Friday, October 1, 2010

Golden Reasons To Save Floyd Bennett Field...

Man on a mission.  Shane keeping an eye on the birds at FBF.
Today, was the kind of day that reminded me of the day birder, Shane Blodgett, found the Mew Gull in Brooklyn. On that day, Pat Lindsay had passed on the intelligence about the find; I in turn connected with Shane and got on and photographed the bird. This afternoon, Shane crossed my mind as I prepared for a trip to Floyd Bennett Field when the phone rang. It was Shane and my first thought was, he has something.  Indeed, he did.  Shane, indicated that he was looking at an interesting Plover at FBF. Of course, he had not finished talking and I was already heading down the Belt Parkway on my way to Brooklyn. It took longer than usual due to traffic made slower with the rain, but I finally got to the location where I saw Shane holding on to an umbrella for dear life while trying to keep an eye on the "interesting" Plover. I quickly got on the bird and together we began discussing the bird, while I digiscoped and photographed the bird. The more we studied and discussed the bird, the more we thought that it was an American Golden Plover. Shane had mused about a possible, Pacific Golden Plover.

Adult American Golden Plover at Floyd Bennett Field Brooklyn NY.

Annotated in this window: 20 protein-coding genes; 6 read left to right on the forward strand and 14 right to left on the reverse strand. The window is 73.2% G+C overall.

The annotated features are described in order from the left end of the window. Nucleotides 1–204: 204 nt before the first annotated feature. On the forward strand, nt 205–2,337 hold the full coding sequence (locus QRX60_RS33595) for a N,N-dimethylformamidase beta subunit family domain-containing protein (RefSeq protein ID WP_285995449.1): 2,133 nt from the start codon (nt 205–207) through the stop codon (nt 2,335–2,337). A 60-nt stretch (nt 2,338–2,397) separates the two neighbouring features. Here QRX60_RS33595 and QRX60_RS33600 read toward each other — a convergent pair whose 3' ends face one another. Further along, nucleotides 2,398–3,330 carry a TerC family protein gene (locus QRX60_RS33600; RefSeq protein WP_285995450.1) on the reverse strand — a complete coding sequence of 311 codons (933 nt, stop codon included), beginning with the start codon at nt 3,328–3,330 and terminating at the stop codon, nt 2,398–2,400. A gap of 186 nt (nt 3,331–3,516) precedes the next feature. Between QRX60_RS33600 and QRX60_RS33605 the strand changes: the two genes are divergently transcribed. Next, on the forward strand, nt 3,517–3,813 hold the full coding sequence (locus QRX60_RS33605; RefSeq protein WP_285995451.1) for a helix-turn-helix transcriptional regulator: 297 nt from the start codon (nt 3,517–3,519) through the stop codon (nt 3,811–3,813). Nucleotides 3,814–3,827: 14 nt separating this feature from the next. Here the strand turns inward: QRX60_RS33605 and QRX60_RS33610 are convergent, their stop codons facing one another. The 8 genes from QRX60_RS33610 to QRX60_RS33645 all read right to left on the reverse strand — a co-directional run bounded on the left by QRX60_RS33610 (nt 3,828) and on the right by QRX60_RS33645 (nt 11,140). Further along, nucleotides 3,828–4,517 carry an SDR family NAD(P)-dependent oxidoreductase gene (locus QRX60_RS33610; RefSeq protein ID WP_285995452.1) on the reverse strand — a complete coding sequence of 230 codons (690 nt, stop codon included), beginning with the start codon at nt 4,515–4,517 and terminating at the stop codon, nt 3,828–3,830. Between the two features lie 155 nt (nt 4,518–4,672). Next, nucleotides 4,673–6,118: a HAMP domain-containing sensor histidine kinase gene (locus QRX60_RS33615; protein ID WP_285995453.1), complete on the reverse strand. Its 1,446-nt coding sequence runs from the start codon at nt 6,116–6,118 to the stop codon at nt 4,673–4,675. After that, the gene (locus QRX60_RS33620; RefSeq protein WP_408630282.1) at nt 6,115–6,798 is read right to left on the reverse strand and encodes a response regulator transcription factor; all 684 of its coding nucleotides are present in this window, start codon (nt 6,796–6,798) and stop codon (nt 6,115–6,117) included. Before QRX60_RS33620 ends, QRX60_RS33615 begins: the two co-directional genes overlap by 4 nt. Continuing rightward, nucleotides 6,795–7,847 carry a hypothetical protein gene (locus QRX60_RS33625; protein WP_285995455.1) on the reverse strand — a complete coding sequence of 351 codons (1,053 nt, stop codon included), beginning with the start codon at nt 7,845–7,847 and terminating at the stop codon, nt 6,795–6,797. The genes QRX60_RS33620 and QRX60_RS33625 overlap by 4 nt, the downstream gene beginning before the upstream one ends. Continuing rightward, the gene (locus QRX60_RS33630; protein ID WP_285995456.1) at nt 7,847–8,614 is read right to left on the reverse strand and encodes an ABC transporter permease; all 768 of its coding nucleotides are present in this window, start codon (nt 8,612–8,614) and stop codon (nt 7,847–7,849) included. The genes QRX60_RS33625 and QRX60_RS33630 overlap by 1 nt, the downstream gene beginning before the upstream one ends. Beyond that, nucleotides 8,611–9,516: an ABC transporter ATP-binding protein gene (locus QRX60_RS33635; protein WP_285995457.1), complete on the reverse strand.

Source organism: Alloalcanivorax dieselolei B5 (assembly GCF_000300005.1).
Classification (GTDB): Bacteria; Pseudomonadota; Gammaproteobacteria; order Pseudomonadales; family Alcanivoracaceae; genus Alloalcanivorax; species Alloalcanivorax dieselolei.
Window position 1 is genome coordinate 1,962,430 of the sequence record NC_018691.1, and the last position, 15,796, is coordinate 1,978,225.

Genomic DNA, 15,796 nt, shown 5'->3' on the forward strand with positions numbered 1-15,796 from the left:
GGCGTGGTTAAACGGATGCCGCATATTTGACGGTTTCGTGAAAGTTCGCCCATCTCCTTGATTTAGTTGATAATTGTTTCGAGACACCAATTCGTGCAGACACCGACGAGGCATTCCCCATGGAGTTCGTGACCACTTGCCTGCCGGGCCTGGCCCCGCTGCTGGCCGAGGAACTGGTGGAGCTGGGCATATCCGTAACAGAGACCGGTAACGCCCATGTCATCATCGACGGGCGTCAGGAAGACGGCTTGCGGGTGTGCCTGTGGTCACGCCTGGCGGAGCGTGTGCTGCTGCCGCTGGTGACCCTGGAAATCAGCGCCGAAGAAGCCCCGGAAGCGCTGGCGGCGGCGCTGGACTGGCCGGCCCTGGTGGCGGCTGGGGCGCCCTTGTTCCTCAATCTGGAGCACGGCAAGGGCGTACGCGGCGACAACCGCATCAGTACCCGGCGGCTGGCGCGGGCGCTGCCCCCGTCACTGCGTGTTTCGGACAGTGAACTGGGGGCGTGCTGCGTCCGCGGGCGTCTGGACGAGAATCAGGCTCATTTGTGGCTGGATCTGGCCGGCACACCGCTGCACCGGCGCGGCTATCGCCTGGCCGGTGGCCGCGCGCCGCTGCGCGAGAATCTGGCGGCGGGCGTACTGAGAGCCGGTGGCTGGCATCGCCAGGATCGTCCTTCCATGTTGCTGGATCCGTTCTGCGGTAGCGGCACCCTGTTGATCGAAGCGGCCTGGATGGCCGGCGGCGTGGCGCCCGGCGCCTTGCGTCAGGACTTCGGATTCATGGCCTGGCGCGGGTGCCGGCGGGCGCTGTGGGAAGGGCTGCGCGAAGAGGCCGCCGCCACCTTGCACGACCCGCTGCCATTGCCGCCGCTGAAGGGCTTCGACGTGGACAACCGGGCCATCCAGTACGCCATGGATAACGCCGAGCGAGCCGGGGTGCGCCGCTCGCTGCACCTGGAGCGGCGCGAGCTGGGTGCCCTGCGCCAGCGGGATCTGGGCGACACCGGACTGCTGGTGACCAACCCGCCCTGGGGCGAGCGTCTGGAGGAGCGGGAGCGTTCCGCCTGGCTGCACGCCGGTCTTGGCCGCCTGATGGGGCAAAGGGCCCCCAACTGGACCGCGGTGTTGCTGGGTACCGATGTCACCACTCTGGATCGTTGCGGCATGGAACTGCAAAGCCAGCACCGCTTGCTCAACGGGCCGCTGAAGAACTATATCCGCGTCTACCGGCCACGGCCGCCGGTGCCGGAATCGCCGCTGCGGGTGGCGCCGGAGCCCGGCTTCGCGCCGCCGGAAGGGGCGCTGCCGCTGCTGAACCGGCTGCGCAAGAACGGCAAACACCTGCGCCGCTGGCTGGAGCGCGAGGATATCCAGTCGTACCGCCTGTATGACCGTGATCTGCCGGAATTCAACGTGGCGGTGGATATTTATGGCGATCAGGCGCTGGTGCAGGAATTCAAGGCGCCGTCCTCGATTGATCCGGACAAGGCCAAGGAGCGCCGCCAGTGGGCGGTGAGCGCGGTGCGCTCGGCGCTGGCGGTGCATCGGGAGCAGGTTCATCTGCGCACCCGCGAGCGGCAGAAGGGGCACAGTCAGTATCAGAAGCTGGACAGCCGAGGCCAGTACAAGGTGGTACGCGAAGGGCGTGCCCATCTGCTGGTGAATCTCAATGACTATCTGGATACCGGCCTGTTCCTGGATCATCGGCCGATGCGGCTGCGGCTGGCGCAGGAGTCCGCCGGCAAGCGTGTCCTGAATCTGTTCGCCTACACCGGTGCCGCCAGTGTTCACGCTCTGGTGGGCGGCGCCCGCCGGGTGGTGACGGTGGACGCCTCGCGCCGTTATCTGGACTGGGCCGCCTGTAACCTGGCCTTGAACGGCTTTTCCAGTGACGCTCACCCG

Shane earlier had about 10 American Golden Plovers on the runways; knowing Shane and how conservative he is with counts, I am willing to bet that there could have been more. I ended up seeing three American Golden Plovers in total, 2 juveniles and 1 adult. In addition, to the AGPs, there were several Black Belied Plovers, 2 Pectoral Sandpipers, 1 Least Sandpiper, 1 Rudy Turnstone and 1 Red Knot. Shane might have had more Red Knots earlier and other birds. The diversity of birds once again showed the importance of Floyd Bennett Field, to migrating birds. Where else would these birds touch down to get a reprieve from the bad weather this afternoon? This, is yet another reason why we have to ensure that those who have grand plans for the location do not lose sight of the importance of this site to wildlife.

The interesting Plover, that we settled on being an American Golden Plover
The reason why this bird stood out for Shane was the tertials.  American Golden Plover has relatively long wings that project well beyond the tail tip, giving it a more pointed look behind, whereas, the wings of Pacific usually just reach the tail tip or slightly beyond it. "Primary projection is longer in American, typically with three and a half or four primaries visible beyond the longest tertial, wheras in Pacific about three are visible.  Difference in part because of length of the tertials, which fall short of the tail tip in American and usually reach or extend it in Pacific". (Paulson D. Shorebirds of North America The Photographic Guide)

Juvenile American Golden Plover in the background with Black-belied Plovers

Our interesting juvenile American Golden Plover and Adult American Golden Plover.

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1 comment:

Abraham Lincoln said...

I really liked your Plover shots. Nice work.